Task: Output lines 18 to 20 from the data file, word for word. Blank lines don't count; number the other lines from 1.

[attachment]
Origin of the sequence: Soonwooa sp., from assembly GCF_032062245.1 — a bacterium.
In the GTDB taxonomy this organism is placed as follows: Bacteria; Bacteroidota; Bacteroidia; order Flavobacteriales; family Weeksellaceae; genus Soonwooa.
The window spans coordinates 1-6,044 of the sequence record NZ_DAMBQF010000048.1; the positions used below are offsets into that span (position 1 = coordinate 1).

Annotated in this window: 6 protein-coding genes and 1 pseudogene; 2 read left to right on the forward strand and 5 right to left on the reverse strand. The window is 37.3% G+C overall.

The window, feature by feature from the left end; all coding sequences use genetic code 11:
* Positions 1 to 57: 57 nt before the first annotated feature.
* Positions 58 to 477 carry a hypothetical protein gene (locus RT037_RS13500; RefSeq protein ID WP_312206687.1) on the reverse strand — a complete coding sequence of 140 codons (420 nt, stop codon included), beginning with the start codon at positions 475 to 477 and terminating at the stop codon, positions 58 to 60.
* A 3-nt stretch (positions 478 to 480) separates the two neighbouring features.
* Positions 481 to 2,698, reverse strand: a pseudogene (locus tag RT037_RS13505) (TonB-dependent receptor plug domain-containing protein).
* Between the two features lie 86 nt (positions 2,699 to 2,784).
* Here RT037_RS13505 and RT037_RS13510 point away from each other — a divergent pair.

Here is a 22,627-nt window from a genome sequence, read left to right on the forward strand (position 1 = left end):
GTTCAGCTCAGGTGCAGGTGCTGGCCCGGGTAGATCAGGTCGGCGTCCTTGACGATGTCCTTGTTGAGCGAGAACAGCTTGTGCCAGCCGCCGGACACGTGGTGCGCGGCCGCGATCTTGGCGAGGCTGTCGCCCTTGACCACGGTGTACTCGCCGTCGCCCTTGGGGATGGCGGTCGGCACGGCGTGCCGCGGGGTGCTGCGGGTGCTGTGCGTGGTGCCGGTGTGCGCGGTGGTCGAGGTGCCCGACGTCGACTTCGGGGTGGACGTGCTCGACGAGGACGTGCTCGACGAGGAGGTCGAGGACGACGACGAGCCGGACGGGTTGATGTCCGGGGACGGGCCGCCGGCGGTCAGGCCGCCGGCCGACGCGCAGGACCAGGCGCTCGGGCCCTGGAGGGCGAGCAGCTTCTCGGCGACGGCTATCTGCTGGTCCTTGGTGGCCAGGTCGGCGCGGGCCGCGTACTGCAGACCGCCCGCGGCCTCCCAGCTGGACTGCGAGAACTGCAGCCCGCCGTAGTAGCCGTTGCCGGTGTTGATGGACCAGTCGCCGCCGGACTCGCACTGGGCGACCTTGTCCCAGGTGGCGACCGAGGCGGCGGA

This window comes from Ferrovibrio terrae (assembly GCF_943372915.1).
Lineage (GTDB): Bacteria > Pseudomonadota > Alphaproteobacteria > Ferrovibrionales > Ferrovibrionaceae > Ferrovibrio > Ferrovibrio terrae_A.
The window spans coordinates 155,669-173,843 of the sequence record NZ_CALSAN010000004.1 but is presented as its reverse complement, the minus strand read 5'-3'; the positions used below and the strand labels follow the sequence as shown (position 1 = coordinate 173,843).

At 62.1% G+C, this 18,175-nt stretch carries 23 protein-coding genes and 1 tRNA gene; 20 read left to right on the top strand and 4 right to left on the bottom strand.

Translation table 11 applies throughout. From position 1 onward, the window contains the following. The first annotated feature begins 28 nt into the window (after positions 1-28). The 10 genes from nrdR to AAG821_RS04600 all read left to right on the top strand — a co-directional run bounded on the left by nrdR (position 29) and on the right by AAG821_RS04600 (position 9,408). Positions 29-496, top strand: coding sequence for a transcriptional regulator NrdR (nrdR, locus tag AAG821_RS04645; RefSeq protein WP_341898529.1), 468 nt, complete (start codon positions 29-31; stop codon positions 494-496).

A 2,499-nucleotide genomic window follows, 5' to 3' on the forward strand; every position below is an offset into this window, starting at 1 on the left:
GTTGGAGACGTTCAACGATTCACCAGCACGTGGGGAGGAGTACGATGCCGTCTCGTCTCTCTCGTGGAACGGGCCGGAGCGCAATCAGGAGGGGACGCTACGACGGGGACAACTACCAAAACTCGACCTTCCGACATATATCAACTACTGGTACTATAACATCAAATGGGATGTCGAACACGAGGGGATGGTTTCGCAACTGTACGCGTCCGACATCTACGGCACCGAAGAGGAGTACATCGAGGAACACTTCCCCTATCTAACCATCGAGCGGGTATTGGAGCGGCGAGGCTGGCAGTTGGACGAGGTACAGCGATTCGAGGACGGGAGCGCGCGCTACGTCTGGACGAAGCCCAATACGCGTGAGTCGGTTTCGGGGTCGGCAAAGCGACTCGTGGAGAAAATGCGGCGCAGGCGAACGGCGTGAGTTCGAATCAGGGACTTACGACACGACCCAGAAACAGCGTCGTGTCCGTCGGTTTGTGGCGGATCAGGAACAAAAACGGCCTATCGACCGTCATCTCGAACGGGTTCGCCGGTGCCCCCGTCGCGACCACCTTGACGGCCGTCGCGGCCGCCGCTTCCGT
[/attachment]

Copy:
Translation table 11 applies throughout. From position 1 onward, the window contains the following. The first annotated feature begins 28 nt into the window (after positions 1-28). The 10 genes from nrdR to AAG821_RS04600 all read left to right on the top strand — a co-directional run bounded on the left by nrdR (position 29) and on the right by AAG821_RS04600 (position 9,408). Positions 29-496, top strand: coding sequence for a transcriptional regulator NrdR (nrdR, locus tag AAG821_RS04645; RefSeq protein WP_341898529.1), 468 nt, complete (start codon positions 29-31; stop codon positions 494-496).

A 2,499-nucleotide genomic window follows, 5' to 3' on the forward strand; every position below is an offset into this window, starting at 1 on the left:
GTTGGAGACGTTCAACGATTCACCAGCACGTGGGGAGGAGTACGATGCCGTCTCGTCTCTCTCGTGGAACGGGCCGGAGCGCAATCAGGAGGGGACGCTACGACGGGGACAACTACCAAAACTCGACCTTCCGACATATATCAACTACTGGTACTATAACATCAAATGGGATGTCGAACACGAGGGGATGGTTTCGCAACTGTACGCGTCCGACATCTACGGCACCGAAGAGGAGTACATCGAGGAACACTTCCCCTATCTAACCATCGAGCGGGTATTGGAGCGGCGAGGCTGGCAGTTGGACGAGGTACAGCGATTCGAGGACGGGAGCGCGCGCTACGTCTGGACGAAGCCCAATACGCGTGAGTCGGTTTCGGGGTCGGCAAAGCGACTCGTGGAGAAAATGCGGCGCAGGCGAACGGCGTGAGTTCGAATCAGGGACTTACGACACGACCCAGAAACAGCGTCGTGTCCGTCGGTTTGTGGCGGATCAGGAACAAAAACGGCCTATCGACCGTCATCTCGAACGGGTTCGCCGGTGCCCCCGTCGCGACCACCTTGACGGCCGTCGCGGCCGCCGCTTCCGT